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Election 2016: What’s on the Horizon for Aging Policy?

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Washington will host a new Administration and a new Congress early next year. In the face of change, NCOA remains steadfast in finding and promoting practical, bipartisan solutions to meet the challenges of aging. Read a statement from NCOA President & CEO Jim Firman.

While much is still uncertain, here are some things we can expect in the near future.

Lame Duck Congress

Congress reconvenes this week, recesses again next week for Thanksgiving, and then tries to work quickly to wrap up a number of items in a few short weeks.

The list of must-pass items is much shorter than in recent years, and it remains to be seen whether the Congressional leadership will choose to wrap things up so 2017 can begin with a clean slate, or push these debates into next year when the White House will be Republican controlled.

The most important item for older adults is the fiscal year 2017 federal budget. Only one of the 12 individual appropriations bills was signed into law at the start of the fiscal year on Oct. 1. A Continuing Resolution (CR) is providing funding through Dec. 9. Appropriations staff have been working for the past several weeks to craft compromises between the House and Senate bills, with the expectation that they would be debated in early December.

Congressional appropriators have been committed to finalizing the FY17 process as quickly as possible, but the election results raise questions as to whether the Republican majority wants to wrap up this year or next.

Our greatest concern is proposed Senate cuts to the Medicare State Health Insurance Assistance Program (SHIP) and the Senior Community Service Employment Program (SCSEP). House appropriators proposed level funding for these programs, but Senate appropriators proposed completely defunding SHIPs and cutting SCSEP by $34 million.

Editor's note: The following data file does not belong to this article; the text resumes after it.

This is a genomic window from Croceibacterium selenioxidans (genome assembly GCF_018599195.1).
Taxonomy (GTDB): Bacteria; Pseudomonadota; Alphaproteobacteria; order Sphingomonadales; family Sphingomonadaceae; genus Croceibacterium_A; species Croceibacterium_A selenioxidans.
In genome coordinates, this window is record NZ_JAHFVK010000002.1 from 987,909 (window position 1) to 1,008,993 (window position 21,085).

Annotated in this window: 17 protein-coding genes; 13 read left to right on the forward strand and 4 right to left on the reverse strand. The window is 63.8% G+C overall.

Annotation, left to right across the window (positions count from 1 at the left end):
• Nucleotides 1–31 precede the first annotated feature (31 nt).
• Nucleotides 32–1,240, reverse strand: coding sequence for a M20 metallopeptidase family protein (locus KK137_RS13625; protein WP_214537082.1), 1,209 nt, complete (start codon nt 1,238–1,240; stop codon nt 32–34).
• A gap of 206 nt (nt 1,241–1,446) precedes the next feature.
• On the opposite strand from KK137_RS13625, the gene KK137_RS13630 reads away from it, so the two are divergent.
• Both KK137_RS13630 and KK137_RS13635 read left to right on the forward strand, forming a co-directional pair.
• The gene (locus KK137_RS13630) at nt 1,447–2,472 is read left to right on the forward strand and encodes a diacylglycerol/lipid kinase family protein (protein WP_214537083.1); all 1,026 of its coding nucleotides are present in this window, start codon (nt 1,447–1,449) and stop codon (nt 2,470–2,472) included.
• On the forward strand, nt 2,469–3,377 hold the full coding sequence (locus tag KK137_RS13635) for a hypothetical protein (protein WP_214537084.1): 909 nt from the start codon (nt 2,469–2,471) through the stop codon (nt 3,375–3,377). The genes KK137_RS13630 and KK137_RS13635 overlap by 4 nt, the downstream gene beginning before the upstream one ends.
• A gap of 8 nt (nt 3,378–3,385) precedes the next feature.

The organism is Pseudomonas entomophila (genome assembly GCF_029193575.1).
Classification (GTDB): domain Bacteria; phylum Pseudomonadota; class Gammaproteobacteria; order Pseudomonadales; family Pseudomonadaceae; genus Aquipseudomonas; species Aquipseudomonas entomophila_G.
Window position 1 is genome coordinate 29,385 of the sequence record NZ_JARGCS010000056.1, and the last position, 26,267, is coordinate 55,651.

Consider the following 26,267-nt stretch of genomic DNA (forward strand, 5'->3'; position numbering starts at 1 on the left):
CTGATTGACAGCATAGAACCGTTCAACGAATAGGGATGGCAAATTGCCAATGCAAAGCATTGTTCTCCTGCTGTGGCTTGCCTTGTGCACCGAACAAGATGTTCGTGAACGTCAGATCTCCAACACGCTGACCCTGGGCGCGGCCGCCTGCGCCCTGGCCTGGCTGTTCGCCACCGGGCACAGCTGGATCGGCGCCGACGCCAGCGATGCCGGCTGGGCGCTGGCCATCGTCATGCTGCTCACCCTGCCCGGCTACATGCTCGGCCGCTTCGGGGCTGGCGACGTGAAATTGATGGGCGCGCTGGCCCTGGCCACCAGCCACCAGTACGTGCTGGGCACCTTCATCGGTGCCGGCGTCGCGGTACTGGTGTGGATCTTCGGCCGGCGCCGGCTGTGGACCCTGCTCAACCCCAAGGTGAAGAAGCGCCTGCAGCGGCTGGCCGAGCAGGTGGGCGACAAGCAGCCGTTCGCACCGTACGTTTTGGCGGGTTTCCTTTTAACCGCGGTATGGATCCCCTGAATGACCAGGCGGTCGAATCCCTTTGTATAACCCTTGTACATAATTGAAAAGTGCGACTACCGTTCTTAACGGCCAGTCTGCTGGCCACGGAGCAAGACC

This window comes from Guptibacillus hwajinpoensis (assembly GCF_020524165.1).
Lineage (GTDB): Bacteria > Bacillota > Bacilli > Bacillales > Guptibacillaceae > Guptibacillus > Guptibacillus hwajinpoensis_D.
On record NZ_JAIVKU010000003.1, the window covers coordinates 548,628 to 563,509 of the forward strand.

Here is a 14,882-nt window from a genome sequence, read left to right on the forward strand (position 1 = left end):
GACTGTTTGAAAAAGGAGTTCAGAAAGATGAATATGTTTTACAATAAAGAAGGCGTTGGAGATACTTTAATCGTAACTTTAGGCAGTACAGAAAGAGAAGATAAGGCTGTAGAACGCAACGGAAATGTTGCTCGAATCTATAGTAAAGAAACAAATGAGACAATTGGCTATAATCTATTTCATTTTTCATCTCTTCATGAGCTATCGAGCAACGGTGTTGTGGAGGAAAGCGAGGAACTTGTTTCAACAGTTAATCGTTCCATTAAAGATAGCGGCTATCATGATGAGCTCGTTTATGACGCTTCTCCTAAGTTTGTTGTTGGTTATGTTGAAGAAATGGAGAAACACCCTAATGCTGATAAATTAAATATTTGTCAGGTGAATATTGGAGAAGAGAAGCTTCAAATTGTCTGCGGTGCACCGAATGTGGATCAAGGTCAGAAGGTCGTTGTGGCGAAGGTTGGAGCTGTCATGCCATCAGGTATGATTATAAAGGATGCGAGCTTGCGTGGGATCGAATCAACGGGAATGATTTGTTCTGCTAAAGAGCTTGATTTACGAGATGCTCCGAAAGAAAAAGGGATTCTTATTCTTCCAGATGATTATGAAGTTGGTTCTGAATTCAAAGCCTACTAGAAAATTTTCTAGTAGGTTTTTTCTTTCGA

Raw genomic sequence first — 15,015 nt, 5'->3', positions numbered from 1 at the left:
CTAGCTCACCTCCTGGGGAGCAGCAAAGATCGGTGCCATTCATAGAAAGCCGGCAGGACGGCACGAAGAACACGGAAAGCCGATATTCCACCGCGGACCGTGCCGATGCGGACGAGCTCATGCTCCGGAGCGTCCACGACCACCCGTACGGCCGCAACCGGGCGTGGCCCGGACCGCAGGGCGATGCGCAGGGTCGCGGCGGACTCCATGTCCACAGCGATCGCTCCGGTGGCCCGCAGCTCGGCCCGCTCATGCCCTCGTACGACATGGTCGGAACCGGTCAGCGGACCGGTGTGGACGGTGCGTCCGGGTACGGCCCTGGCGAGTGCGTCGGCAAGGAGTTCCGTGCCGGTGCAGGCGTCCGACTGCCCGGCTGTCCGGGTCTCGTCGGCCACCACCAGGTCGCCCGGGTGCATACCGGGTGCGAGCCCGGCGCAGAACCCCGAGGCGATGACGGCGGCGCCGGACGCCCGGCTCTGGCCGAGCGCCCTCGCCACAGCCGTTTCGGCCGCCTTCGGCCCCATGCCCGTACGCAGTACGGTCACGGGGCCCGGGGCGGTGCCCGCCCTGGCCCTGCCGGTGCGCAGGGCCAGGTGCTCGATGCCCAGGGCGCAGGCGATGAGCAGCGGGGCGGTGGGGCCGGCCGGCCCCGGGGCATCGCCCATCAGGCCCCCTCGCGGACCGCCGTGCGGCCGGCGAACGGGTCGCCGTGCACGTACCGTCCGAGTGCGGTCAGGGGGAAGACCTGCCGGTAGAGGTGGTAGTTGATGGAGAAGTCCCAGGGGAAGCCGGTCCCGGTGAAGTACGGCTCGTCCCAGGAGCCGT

NCOA strongly opposes these cuts and will need your help to ensure continued funding.

January and the First 100 Days

The 115th Congress that convenes in January will have at least 53 new Representatives and 6 new Senators (five races are pending final counts or runoffs). See our list of new members by state.

It’s never too early to think about building relationships and educating these new members about policy important to older adults. Start with our tips for Effective Advocacy at Home.

Much of early 2017, especially January, will be focused on organizing the new Congress and Administration. However, it’s tradition to set policy goals for the first 100 days.

After meeting with Congressional leadership late last week, President-elect Trump indicated that early action would focus on border security, health care, and the economy. Several reports have reinforced expectations that Congress would use the reconciliation process, which requires only 50 Senate votes and cannot be filibustered, to fast-track efforts to repeal parts of the Affordable Care Act and pursue tax reform. Cuts to Medicare and Medicaid also could be included.

Read more about what President-elect Trump and House Speaker Ryan (R-WI) have proposed:

What You Can Do

It’s critical that we have your voice as we address the challenges and opportunities ahead on key programs for older adults. Here are two steps you can take right now:

  1. Sign up for our advocacy alerts, so you can add your voice when needed
  2. Start educating your members of Congress on the issues

Do you have thoughts or questions about what the election means for aging policy? Please share in the comments below.

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Howard Bedlin

About Howard Bedlin

Howard Bedlin is NCOA's Vice President of Public Policy and Advocacy. He is responsible for all of NCOA’s federal and state legislative advocacy efforts on issues and programs of concern to older adults, which include the Older Americans Act, Medicare, Medicaid, long-term care, income security, and community services programs.

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